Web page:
The Cambridge History of English and American Literature in 18 Volumes (1907–21).
Volume XIV. The Victorian Age, Part Two.

XIV. Education

§ 28. Newman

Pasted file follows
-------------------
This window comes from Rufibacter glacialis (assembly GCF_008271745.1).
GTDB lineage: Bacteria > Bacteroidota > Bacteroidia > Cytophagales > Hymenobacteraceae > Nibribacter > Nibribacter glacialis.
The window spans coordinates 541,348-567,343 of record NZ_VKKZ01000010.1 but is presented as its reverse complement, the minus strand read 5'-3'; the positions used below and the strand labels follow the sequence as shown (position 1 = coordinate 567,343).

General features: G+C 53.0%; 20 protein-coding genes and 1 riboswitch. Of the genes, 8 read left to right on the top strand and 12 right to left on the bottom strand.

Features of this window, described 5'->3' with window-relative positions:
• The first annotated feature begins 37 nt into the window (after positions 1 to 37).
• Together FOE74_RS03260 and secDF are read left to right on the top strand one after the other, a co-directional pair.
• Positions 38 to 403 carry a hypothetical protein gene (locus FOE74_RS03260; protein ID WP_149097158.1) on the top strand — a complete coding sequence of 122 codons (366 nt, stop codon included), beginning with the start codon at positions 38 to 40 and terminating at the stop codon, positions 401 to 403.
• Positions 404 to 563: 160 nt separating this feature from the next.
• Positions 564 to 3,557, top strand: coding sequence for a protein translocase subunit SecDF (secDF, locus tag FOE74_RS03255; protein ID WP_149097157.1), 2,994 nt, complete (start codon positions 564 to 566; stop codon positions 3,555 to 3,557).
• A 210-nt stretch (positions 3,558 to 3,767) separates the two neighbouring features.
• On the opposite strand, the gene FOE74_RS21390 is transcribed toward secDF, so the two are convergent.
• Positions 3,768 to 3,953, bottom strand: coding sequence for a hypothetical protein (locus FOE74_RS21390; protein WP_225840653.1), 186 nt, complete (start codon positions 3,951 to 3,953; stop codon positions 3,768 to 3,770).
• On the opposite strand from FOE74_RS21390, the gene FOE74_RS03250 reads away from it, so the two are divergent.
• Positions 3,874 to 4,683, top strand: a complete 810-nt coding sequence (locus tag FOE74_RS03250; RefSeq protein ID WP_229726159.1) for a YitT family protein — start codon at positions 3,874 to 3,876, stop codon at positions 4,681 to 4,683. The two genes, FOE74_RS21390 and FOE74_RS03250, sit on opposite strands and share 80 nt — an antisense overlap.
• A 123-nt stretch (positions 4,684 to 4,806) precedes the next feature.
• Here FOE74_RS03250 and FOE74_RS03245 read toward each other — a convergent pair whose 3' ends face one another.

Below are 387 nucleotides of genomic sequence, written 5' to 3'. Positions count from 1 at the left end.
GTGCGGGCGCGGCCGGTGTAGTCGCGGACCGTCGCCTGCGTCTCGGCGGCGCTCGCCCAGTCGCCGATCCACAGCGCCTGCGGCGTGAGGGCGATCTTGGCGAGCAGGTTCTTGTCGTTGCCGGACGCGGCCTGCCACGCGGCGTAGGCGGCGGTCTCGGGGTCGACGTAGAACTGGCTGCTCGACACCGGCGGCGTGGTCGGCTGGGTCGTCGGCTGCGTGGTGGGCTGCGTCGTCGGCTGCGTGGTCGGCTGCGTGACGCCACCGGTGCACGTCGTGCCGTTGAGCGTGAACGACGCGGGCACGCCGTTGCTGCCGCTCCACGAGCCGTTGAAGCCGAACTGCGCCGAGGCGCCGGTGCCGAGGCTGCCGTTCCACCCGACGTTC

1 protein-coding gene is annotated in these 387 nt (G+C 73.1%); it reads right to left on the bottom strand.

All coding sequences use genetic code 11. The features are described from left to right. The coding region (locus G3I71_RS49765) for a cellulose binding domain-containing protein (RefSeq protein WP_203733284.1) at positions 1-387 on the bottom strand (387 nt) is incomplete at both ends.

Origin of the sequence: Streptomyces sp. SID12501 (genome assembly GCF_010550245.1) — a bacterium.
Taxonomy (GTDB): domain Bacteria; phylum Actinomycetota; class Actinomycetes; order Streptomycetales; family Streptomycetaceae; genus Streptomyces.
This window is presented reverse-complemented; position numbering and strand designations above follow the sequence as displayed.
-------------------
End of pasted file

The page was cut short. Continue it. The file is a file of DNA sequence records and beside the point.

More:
The principle of undenominational education embodied in the university of London was extended to Ireland in 1849 by the foundation of Queen’s colleges at Belfast, Cork and Galway and their incorporation as Queen’s university in the next year, notwithstanding the protests of Daniel O’Connell, the Irish Roman catholic bishops and Pius IX. The hierarchy determined to establish a catholic university in Dublin and to place John Henry Newman at its head; the university was canonically founded in 1854, Newman being its first rector. He had acted in that capacity previous to the formal opening, and, during 1852, he delivered those addresses on the scope and nature of higher education which were published under the title, The Idea of a University. These discourses deliberately traversed those conceptions of knowledge and of instruction which, first rendered powerful by Brougham and the utilitarians, had become very popular doctrines in the mid-century. In opposition to the demand that universities should place research and the advancement of knowledge in the forefront of their activities, Newman asserted that the chief business of a university is to teach and in particular to illuminate the intelligence and to inculcate habits of accurate, thorough and systematic thinking. Notwithstanding its many acknowledged benefits, the diffusion of useful knowledge tended to support false, illiberal notions of what constituted instruction, to tolerate smattering and to prepare and make current “nutshell views for the breakfast table.” While the prevailing idea was to separate theology and religious teaching from all educational institutions, Newman asserted that, as all knowledge, fundamentally, is one, the knowledge of God cannot be divorced from other forms of knowledge without causing general injury to knowledge as a whole. The elimination of theology meant that some other branch of knowledge would usurp the vacant place to its own detriment. At a time when reformers regarded professors’ lectures and examinations as the most efficient mode of university education, Newman ventured upon an outspoken justification of the practice of the ancient universities and public schools, the enforcement of college residence and tutorial supervision. The moving passage in which he reverts to his Oriel days is well known; so, too, is the taunt directed at the Baconian philosophy, “a method whereby bodily discomforts and temporal wants are to be most effectually removed from the greatest number.” Science and literature must both occupy a great place in university education. But the former ignores sin, and the latter knows it only too well. “It is a contradiction in terms to attempt a sinless literature of a sinful man”—a home-thrust at the sixteenth-century compromise known as pietas litterata. Therefore, the church must fashion and mould the university’s organisation, watch over its teaching, knit its pupils together and superintend its action. The suppressed premiss in this argument (an infallible church) fails to conceal the prosaic fact that the moulding and fashioning must be committed, not to an abstract entity, but to the hands of possibly very fallible and always concrete ecclesiastics.